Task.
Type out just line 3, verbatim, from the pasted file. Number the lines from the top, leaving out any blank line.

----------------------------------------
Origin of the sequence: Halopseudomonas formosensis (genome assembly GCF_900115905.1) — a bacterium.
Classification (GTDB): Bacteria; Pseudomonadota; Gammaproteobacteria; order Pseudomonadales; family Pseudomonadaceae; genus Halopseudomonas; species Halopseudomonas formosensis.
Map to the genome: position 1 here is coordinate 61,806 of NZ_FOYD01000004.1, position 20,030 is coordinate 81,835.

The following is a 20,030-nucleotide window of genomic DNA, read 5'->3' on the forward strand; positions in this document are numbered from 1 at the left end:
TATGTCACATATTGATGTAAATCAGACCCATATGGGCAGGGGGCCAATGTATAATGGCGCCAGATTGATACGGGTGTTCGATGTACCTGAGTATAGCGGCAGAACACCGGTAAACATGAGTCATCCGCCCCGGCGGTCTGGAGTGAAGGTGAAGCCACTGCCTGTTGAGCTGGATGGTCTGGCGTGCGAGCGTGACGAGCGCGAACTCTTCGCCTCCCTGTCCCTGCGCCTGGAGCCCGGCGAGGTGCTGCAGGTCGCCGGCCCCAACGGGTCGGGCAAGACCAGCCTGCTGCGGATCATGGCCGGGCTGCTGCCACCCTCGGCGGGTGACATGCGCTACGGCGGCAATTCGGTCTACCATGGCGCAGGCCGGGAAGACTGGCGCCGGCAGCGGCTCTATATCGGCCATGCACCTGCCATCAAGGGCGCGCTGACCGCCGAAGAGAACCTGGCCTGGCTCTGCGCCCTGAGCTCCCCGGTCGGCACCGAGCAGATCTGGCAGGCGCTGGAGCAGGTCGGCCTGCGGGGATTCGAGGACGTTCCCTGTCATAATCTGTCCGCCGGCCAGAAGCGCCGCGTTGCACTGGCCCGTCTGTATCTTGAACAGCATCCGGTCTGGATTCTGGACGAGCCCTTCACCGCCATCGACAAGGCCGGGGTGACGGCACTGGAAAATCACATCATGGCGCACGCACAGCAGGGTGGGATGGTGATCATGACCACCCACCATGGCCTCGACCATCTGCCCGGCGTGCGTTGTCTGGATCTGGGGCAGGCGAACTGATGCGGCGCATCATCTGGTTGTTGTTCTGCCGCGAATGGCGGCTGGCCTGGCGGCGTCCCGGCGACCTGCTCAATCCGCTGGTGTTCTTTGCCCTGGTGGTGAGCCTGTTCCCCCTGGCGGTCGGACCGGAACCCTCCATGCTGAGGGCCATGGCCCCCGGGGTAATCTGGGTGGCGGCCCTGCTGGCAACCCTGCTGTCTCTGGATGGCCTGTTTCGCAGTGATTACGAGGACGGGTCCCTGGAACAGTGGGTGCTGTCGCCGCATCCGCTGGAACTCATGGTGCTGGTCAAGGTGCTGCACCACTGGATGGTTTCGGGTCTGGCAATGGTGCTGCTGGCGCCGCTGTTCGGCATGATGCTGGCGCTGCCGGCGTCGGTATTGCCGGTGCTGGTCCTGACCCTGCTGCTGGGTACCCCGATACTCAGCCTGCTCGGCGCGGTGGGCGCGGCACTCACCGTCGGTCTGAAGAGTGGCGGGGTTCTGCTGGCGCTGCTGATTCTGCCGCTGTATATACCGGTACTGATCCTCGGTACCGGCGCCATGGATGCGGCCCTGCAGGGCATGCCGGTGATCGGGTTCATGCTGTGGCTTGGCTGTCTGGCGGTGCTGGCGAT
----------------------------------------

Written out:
Map to the genome: position 1 here is coordinate 61,806 of NZ_FOYD01000004.1, position 20,030 is coordinate 81,835.